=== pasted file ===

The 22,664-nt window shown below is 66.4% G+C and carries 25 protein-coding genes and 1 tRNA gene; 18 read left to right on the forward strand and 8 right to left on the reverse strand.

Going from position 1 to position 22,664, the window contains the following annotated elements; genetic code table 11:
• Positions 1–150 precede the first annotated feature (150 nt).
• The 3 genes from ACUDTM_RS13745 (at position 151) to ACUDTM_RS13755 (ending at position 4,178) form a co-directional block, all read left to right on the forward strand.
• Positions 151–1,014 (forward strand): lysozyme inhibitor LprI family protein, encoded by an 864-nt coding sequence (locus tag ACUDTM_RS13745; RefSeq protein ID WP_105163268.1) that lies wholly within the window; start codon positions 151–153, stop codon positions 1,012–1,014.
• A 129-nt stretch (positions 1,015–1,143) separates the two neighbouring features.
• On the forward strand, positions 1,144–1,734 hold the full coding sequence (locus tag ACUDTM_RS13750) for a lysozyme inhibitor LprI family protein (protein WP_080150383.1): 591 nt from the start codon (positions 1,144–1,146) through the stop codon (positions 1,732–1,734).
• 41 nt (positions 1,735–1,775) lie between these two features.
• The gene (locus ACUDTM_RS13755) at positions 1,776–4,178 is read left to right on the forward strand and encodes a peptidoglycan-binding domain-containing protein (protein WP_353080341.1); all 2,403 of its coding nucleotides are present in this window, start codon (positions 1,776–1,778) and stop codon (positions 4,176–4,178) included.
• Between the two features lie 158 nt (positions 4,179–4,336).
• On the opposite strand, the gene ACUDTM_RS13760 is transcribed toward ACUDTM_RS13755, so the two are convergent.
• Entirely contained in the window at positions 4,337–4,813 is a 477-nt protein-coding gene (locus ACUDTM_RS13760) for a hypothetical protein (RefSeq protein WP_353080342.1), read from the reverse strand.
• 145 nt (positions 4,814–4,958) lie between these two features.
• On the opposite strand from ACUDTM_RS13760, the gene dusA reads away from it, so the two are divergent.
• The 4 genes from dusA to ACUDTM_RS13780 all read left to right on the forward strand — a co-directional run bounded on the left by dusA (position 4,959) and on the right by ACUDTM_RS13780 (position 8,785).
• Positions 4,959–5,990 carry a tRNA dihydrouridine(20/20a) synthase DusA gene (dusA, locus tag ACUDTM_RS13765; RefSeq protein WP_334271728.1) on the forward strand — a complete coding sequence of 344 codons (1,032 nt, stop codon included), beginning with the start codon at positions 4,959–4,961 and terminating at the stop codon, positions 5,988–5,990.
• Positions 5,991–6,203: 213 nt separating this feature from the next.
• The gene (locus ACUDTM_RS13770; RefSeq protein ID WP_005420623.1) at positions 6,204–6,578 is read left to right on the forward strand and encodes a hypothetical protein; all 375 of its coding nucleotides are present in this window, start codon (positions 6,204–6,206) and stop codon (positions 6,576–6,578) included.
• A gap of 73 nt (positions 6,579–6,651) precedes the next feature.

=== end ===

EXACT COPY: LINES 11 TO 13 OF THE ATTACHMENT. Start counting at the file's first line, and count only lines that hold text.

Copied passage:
• On the opposite strand, the gene ACUDTM_RS13760 is transcribed toward ACUDTM_RS13755, so the two are convergent.
• Entirely contained in the window at positions 4,337–4,813 is a 477-nt protein-coding gene (locus ACUDTM_RS13760) for a hypothetical protein (RefSeq protein WP_353080342.1), read from the reverse strand.
• 145 nt (positions 4,814–4,958) lie between these two features.